The Houbara bustards have adapted to desert environments, and it is a shy bird that varies in feeding in dry, open areas. And because it is the main prey of Arab falconers, it has been considered by those concerned with wildlife and the renewable use of natural resources a media subject of priority. The decrease in the number of Houbara bustards in the Kingdom is due to overfishing and the deterioration of its natural environment as a result of overgrazing, agricultural development, and the transformation of the Houbara from a widely spread and breeding bird in the Kingdom to small scattered groups subject to protection in the Harat al-Hara PA in the far north of the Kingdom. The center’s researchers are working side by side with the center’s Rangers to protect what remains of these birds.
In order to preserve this desert bird from extinction in the Kingdom, the Captive Breeding Houbara Project was established at the Prince Saud Al Faisal Center for Wildlife Research. The main objective of the project was to form a group that could self-breed and reproduce Houbara chicks that could be reintroduced in the suitable habitats in the Kingdom.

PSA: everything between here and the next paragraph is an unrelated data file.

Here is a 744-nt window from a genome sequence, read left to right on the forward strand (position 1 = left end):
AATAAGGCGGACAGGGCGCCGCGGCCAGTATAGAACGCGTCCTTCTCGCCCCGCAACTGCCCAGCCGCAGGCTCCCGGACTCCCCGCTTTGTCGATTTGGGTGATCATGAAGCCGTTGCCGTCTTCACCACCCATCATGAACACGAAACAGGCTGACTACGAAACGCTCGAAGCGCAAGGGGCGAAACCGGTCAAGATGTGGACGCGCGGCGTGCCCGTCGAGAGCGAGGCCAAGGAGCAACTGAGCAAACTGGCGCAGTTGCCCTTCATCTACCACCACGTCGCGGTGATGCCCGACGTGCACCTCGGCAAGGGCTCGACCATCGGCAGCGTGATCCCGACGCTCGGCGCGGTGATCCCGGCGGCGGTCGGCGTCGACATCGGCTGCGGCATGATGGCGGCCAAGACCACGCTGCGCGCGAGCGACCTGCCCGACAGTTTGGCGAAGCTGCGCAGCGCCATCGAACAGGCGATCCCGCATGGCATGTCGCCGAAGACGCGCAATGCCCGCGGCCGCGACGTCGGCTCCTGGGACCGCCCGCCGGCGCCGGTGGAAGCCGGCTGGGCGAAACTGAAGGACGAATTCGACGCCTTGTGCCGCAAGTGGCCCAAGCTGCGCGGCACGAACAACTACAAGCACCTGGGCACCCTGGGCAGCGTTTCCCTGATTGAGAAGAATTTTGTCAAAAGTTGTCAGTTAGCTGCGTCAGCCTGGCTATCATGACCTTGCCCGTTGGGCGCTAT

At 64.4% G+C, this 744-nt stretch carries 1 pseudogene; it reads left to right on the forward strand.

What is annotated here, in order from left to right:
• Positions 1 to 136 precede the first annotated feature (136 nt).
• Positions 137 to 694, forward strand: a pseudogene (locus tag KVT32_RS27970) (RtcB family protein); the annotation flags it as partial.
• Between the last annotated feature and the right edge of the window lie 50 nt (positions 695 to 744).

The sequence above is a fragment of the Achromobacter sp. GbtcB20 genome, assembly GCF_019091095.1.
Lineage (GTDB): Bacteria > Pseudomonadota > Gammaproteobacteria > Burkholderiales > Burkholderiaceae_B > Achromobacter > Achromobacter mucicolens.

This reintroduction will establish new natural breeding populations. The center succeeded in hatching the first Houbara egg in 1989. As a result of improving methods of artificial insemination and incubation. This coincided with the results of the physiological research on reproductive, nutrition and growth of houbara. The center was able to produce sufficient numbers that were first launched in nature in 1991 in Mahazat as-Sayd Protected Area. And between 1991 - 1998, the number of birds released in the protected area reached 330 birds. Birds began to naturally reproduce in the reserve in 1995 and recorded the first nests of Houbara bustards in the center of the Kingdom after a lapse of more than forty years.
After ten years of work, the center was able to breed Houbara in large numbers annually, amounting to 300 birds in 1999. The success continued with the production of more than 2000 Houbaras during the ten years of the beginning of work in the center.